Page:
First of all, I consider it a matter of honour to be called upon to review a book written by so distinguished a personality as Mr A. K. N Ahmed. The book is devoted to globalization and related issues which are being promoted by the western countries, the United States in particular. The process -- popularly described as the Washington Consensus -- is advocated and sought to be implemented, worldwide, through the mainly US led Brettonwood institutions - the World Bank (WB) and the International Monetary Fund (IMF).
Mr Ahmed was particularly suited to write such a book because he has had a career spanning several decades when he worked at the helm of the highest financial institutions of Pakistan and Bangladesh and also at high level of the international financial institutions which have been the subjects of appropriate criticisms in his excellent and revealing publication. He was the Executive Director of the State Bank of Pakistan, Chairman and Managing Director of the Sonali Bank and the Governor of Bangladesh Bank. He worked in the World Bank and the IMF as an adviser and as an ambassador of Bangladesh to Japan and South Korea in the mid eighties. He is also a senior fellow of the Bangladesh Institute of Development Studies (BIDS), a fellow as well of the Centre for Policy Dialogue (CPD), institutes of bankers in Pakistan and Bangladesh and emeritus fellow of the Bangladesh Institute of Bank Management (BIBM). Currently, Mr Ahmed lives in Washington DC and spends his time on reading, writing, traveling and in keeping in touch with Bangladesh.
The book is a collection of essays that the writer penned at different times and had them published in local newspapers and journals. But collated together, they form an integrated treatise on the phenomenon of globalization, what it has amounted to, practically, for the poor countries or how the poor countries are getting further marginalized from having to swallow the bitter antidotes of a globalization process prescribed by western countries and the US specially. The Washington Consensus as the writer explains in his book has mainly four key elements : free trade, free market, democracy and development. But whether these goals are being actually promoted , or promoted at all, are questions that have been raised very expertly by the writer giving his own rather disappointed views about the globalization process. There have been many critiques of globalization in recent years and this is understandable considering that it has been the most pervasive idea of economic integration to be advanced in modern times. The distinction of the publication, under review, is that it has been written by a truly specialist person in the field with his inside view of the process which is proving to be a bane for most of the developing countries or the poorest ones in whose interests the same is, ironically, advocated.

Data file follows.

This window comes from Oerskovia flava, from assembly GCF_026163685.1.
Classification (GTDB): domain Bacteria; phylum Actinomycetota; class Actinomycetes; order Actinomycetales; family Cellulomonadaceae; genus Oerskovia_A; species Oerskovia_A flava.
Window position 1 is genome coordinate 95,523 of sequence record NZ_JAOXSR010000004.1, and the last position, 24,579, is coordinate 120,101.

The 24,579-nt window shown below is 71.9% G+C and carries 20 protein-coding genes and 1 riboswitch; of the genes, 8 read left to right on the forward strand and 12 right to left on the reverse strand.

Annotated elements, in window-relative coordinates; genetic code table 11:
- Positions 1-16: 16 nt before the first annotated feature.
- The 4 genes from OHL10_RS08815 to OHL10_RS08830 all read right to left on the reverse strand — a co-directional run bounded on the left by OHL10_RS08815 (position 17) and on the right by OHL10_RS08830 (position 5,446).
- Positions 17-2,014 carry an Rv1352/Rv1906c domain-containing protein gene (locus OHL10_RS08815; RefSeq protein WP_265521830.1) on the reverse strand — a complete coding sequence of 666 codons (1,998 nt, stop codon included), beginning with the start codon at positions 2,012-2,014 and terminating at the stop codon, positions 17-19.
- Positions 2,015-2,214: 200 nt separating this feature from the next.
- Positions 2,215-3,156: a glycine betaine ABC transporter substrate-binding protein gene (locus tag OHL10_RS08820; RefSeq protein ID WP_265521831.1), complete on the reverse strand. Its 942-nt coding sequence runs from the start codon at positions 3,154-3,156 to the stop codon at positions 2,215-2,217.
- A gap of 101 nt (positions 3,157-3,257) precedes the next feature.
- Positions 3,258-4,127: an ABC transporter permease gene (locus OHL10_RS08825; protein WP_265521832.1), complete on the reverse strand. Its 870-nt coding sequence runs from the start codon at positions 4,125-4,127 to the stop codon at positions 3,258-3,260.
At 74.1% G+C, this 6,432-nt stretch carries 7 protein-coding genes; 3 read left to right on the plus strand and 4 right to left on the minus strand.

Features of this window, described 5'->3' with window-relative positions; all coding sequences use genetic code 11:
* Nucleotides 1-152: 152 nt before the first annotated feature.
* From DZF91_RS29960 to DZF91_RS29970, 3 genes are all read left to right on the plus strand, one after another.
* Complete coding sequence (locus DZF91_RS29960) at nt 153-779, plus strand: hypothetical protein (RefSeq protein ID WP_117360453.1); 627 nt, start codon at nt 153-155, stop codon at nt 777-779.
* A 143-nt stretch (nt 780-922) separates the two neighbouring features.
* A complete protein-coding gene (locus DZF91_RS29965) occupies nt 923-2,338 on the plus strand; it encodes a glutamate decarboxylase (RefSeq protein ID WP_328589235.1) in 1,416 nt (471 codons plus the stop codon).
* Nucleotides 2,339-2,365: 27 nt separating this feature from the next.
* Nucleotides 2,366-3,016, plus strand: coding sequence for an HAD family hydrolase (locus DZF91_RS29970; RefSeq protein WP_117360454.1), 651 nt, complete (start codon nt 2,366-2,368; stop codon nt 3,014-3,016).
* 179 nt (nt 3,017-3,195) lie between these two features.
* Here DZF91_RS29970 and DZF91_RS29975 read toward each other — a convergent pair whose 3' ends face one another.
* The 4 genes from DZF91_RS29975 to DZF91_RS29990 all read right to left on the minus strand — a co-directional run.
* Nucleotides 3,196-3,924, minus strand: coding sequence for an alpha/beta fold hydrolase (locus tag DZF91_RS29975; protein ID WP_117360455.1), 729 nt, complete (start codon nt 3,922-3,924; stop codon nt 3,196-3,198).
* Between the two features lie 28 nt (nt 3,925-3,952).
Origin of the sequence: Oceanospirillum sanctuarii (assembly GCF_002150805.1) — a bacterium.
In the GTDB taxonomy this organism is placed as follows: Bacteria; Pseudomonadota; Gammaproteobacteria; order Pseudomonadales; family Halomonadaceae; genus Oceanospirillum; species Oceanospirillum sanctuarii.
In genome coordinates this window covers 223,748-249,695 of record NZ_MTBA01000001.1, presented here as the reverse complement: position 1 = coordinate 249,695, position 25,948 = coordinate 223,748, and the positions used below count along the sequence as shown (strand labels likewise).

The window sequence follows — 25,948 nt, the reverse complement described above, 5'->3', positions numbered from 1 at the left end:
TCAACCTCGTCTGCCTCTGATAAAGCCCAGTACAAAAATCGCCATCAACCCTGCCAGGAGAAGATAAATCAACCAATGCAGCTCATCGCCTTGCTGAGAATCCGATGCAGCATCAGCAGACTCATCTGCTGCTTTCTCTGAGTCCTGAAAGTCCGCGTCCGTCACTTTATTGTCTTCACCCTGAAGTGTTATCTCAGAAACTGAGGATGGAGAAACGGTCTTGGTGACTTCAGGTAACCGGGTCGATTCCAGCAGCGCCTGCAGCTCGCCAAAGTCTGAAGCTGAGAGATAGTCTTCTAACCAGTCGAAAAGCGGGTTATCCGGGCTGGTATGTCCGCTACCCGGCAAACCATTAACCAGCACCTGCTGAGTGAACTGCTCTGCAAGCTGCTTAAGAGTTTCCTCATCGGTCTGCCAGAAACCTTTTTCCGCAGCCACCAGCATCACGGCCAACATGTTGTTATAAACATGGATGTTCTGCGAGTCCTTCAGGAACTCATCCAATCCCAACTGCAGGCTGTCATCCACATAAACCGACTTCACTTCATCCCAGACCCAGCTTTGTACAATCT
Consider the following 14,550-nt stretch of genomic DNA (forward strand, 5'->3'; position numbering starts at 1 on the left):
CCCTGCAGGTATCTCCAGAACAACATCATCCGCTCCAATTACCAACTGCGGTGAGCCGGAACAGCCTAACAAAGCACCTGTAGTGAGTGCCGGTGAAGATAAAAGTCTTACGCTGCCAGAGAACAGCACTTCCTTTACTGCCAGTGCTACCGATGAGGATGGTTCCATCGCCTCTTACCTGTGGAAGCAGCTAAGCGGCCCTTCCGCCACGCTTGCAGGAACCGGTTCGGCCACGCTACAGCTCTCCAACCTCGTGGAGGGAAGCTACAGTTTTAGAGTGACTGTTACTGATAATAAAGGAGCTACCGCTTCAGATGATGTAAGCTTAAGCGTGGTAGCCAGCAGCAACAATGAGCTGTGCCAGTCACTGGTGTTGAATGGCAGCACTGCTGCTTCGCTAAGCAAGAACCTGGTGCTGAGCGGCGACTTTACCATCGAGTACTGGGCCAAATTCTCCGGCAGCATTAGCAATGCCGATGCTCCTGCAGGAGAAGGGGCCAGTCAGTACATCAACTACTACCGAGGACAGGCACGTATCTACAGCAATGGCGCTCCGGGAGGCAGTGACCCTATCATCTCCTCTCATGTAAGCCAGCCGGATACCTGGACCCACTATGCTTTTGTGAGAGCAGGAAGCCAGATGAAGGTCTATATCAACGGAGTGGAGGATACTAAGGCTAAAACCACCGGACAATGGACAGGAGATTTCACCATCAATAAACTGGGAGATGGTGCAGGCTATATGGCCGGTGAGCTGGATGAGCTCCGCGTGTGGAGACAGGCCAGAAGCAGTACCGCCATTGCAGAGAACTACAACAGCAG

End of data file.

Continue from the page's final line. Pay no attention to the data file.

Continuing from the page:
Globalisation is meant to carry the benefits of free trade, free market economy, democracy and development to all corners of the world. But in each area there is to be found only hypocrisies and betrayals and hardly the practice of the lofty goals of globalization preached by the US and some other western countries. Mr Ahmed analyses leaf by leaf the double-standards practiced by the US itself in the area of free trade by giving subsidies to its agro-producers and exporters whereas it insists that poor countries should reduce such subsidies. He writes on the mockery of exporting democracy or democratic ideals when the CIA is seen as dismantling fairly and democratically elected governments to be replaced by tyrannical regimes whose only claims to acceptability are their toeing the line of the US. He writes illuminatingly to expose the many different ways in which the US government provides subsidies and intervenes in the market that renders the claim of a fully free market in operation in that country a distorted one. And finally, he questions whether the developmental model advocated under the Washington Consensus is a panacea that all countries need to emulate or adopt.
He finds this developmental model not delivering up to expectation when there are other developmental models-- in Europe and elsewhere - that seem to be delivering greater to the greatest number in their population in sharp contrast to the US. Mr Ahmed, therefore, asks with a lot of wit whether there is any merit in the policy that one size should fit all.
The book is a must read, I believe, for all stakeholders concerned about globalization or its fall-out on the poor. Journalists, businesses, NGOs, government policy makers and all others can add to their knowledge of the highly publicised global theory --globalization-- and its effects which are sweeping the world by reading Mr Ahmed's small but very informative, well researched and commented book on the phenomenon.
The reviewer is a senior banker working in a private bank of
foreign origin. The book is
published by Shahitya Prakash, Purana Paltan, Dhaka